I found it pretty amazing that the IMA has decided not to outsource for technology projects. It is also incredible that they are able to consult on projects for other museums. This reminded me of a similar situation at the Kauffman Museum in Newton, Kansas. To supplement their funding, this museum has recently begun creating exhibits and technology projects for other museums and for traveling exhibitions. Like Charlie said, this can be a great type of program for museums in the current economic climate. Further proof that this can be a great source of income, even for a small museum in central Kansas.
It was great to hear how the The IMA Lab shares it’s expertise and generates revenue by providing consulting services to other museums. One of the Lab’s goals is to produce “evergreen” content, that can be re-purposed across devices and over time. Surely this results in huge savings. Charlie briefly mentioned that he can “speak museum”. An invaluable attribute when developing technology projects given Allegra Burnette’s (2009)emphasis on the need for outside contractors to understand “museum time” and the workings of museums.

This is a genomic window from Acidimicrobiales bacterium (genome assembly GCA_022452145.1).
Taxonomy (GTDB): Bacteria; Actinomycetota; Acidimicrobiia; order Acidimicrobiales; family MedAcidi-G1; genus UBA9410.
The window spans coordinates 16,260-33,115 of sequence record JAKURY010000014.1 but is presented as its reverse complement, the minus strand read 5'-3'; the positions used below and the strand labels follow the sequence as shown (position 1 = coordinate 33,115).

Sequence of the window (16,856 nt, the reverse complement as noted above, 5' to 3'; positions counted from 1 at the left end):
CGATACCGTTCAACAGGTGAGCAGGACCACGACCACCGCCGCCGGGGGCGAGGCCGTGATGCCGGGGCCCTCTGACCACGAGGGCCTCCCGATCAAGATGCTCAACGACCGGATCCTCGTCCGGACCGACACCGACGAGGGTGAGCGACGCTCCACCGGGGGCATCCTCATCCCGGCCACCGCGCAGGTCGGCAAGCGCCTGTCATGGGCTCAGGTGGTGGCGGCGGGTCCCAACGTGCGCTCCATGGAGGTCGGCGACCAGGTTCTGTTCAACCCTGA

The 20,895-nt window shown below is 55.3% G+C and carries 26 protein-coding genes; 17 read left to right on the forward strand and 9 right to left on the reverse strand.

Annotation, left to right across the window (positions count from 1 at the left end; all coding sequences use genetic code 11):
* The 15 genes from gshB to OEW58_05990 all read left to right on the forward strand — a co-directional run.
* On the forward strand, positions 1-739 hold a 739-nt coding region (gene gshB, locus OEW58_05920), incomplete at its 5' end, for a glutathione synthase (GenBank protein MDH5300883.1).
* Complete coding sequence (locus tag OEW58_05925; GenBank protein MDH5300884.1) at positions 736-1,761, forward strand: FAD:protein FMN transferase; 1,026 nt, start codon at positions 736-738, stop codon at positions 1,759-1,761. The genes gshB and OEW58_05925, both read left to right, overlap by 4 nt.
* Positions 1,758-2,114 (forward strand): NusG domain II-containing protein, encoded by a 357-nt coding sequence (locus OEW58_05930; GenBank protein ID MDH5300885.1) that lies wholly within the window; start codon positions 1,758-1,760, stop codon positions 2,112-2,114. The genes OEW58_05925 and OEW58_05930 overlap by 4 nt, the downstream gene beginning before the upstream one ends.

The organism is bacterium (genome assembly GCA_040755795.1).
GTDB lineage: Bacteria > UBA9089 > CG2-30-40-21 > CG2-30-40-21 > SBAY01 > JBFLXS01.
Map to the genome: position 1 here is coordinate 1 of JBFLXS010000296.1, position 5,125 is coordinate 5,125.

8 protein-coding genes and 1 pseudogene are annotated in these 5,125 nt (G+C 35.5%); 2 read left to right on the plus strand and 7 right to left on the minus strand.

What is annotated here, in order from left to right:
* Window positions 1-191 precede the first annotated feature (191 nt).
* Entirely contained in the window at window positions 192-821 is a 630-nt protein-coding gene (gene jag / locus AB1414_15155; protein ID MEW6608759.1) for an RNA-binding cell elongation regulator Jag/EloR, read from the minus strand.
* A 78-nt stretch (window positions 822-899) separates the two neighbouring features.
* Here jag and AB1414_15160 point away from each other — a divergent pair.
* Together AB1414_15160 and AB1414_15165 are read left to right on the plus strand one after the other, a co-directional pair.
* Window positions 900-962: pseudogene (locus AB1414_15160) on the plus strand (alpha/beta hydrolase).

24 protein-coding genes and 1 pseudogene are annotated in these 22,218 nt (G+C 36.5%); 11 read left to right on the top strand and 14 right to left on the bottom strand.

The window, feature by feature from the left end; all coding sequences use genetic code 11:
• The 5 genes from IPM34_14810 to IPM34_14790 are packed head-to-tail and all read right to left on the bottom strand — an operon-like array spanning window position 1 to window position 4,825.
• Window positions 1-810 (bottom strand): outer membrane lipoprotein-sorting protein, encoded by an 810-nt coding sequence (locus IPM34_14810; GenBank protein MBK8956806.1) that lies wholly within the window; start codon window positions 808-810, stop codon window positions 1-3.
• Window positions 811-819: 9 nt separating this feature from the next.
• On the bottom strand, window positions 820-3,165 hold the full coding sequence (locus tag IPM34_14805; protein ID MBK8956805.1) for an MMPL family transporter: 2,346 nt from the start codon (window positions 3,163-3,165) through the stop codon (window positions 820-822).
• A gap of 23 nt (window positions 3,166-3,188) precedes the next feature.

I think that more museums should take Charlie and the IMA’s lead when it comes to publishing videos or other pieces of content. I appreciated that they realized that to reach a worldwide audience, posting their videos to just the IMA site would not suffice. Their use of ArtBabble was a great example of combining museum resources to grow a library of strong art videos.
I thought it was amazing how little pushback he seemed to get in developing the dashboard. Placing that kind of information out in the world can often be quite a sore spot for higher up museum administration. That IMA was open to publishing this content and that they structured it as a truly collaborative process is amazing.